Free Kick (Indirect or Direct) - Awarded as the result of a foul. Depending on the degree and severity of the foul, and at the discretion of the referee, a direct or indirect kick is taken by the non-offending team. Generally, a free kick is taken from the spot where the foul occurred, and no opposing player may be within ten yards of the ball before it is kicked.
Indirect Kick - A free kick awarded for less serious rule infractions such as an offside. A goal may not be scored off an indirect kick until the ball touches at least one other player from either team.
Direct Kick - Awarded on more serious or deliberate infractions such as tripping and holding. It is a free kick aimed directly at the goal. The player taking the kick may score a goal without the ball first touching any other player.
Penalty Kick - A kick awarded to the attacking team when a defending player commits a major foul or a hand ball within his or her own 18-yard penalty area. The resulting shot is taken from the penalty mark; only the kicker and goalie may be in the penalty area during this kick. The goalie may not move off the goal line until the ball has been touched by the kicker.
Yellow Card - A caution warning issued by the referee to any player who commits a severe foul or plays in an unsportsmanlike manner.
Red Card - If a player has already received a yellow card or commits an overly aggressive foul, the referee will issue a red card, removing that player for the duration of the game. The player receiving a red card may not be replaced, and his or her team must play with one less player for the remainder of the game.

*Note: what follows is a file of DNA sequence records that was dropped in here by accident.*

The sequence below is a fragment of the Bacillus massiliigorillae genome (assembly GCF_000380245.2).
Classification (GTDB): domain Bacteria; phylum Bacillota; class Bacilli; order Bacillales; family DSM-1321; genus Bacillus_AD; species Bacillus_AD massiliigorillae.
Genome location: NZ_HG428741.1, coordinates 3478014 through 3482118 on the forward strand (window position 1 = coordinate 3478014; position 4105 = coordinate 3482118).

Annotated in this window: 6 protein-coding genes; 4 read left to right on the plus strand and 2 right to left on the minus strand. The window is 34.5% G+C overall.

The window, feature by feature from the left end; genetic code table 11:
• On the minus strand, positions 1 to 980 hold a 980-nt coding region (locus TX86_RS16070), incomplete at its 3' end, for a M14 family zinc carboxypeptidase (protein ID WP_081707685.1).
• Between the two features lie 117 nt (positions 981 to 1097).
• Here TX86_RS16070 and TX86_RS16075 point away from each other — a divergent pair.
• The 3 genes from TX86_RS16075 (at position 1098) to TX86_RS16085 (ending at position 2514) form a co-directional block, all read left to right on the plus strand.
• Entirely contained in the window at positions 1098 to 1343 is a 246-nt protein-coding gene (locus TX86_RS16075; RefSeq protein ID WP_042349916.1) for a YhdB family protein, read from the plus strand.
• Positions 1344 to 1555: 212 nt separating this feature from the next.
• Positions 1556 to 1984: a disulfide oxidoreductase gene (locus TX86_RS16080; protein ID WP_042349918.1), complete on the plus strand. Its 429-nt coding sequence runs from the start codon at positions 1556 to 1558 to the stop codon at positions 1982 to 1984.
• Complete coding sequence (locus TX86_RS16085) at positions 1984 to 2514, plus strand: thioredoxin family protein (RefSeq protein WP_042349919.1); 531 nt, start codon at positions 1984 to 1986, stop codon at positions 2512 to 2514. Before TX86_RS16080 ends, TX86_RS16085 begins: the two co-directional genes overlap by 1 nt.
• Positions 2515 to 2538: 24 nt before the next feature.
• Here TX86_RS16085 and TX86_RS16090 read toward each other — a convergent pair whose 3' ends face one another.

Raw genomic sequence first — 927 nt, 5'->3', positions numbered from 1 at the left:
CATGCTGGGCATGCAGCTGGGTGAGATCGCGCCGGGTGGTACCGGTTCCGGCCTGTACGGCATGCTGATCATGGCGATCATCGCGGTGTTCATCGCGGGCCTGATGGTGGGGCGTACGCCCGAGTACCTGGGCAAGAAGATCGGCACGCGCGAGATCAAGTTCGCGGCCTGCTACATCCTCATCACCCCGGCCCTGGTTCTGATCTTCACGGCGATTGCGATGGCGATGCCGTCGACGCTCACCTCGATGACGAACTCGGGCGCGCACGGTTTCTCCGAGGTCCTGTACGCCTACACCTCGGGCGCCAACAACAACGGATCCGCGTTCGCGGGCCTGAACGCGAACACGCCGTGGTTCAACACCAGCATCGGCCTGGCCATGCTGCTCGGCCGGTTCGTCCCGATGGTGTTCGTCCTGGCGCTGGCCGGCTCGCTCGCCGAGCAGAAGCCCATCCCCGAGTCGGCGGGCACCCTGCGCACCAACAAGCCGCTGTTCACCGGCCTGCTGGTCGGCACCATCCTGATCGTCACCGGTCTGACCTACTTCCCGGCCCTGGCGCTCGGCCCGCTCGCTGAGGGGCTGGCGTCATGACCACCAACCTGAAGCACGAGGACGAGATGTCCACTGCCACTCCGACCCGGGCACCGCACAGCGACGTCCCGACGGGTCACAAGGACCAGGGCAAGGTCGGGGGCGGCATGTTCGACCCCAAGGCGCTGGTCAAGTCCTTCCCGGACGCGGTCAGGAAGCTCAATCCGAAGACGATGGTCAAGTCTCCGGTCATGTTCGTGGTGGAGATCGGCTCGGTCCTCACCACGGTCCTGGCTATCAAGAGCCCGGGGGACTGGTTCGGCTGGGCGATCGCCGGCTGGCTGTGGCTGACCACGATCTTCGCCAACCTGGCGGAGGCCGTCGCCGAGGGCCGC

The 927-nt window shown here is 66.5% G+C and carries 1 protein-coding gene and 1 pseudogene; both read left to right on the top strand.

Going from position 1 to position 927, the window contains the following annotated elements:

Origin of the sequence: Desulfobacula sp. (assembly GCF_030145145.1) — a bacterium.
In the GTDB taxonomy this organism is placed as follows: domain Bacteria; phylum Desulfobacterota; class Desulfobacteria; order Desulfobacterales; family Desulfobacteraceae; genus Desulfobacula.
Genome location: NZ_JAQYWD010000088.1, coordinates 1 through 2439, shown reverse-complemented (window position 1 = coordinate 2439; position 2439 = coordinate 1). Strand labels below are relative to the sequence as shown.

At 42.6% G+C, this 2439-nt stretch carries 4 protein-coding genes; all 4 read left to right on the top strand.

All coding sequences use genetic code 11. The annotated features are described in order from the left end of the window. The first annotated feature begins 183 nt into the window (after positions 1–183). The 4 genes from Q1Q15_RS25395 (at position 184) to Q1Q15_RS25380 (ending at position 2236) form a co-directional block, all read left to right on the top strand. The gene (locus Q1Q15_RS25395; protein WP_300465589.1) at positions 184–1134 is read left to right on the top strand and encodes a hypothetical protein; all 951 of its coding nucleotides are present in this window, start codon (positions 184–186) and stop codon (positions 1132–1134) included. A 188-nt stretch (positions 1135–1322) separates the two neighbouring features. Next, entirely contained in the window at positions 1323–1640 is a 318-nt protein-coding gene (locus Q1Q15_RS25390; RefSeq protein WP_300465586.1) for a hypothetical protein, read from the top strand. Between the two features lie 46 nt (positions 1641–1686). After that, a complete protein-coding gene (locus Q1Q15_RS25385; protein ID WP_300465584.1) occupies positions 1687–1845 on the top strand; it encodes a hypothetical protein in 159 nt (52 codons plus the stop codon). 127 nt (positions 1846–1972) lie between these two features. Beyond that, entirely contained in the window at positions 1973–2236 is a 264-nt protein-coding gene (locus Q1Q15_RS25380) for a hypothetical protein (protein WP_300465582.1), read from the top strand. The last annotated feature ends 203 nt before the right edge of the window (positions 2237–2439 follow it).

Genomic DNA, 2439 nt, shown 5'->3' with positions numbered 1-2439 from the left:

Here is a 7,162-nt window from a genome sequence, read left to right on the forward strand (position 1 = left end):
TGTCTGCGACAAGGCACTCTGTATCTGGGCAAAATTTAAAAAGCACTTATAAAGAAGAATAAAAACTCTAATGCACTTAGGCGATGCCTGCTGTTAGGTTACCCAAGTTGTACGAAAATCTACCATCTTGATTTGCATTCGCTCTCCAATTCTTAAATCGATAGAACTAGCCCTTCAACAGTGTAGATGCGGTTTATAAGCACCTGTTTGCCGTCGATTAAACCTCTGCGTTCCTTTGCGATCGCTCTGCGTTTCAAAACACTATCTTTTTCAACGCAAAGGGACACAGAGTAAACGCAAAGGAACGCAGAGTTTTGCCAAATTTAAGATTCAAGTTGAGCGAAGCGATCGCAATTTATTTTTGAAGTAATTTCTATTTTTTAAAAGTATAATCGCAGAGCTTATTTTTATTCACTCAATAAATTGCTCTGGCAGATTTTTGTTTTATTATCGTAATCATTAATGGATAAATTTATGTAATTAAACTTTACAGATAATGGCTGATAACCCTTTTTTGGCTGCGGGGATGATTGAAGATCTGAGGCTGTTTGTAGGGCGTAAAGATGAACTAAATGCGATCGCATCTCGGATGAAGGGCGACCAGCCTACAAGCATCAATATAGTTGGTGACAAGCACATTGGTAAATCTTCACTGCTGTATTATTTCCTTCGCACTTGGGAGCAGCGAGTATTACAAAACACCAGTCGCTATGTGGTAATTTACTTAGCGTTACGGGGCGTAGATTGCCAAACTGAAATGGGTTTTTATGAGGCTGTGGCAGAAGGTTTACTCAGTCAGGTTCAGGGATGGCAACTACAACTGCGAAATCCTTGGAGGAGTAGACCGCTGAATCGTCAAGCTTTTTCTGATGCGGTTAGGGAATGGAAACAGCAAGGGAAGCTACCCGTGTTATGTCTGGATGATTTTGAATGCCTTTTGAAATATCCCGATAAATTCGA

Who plays where?
Two teams of eleven players are on the field at one time. Generally, teams line up with three forwards, three midfielders, four defensemen, and one goalkeeper. Any player on the field may score a goal and every player should help defend when necessary. Substitutions may take place only when play is stopped, and only on a “goal kick” or “throw in.”
Forwards (one center striker and two wings) - The team’s primary offense and goal scorers. Their role is to advance the ball from midfield toward the opposing goal by dribbling, passing, and shooting.
Midfielders (or Halfbacks) - Play between the forwards and the defenders. Halfbacks play both offense and defense. Their primary objective is to receive the ball when it is “cleared” by teammates from the defensive zone, and pass it up to the forwards for scoring opportunities.
Defense (Fullbacks and Sweeper) - Line up between the midfielders and their team’s own goal. They form a row of three fullbacks with one deep sweeper playing behind them and are the last line of defense before the goalkeeper. Their primary responsibilities are to prevent opposing players from scoring goals and to clear the ball up to the midfielders.
Goalkeeper - Stands in front of the goal to block shots by opposing players. The goalie is the only player allowed to play the ball with his or her hands and can do so only when inside the 18-yard “penalty area” surrounding the goal.
For more comprehensive information check out the Laws of Soccer.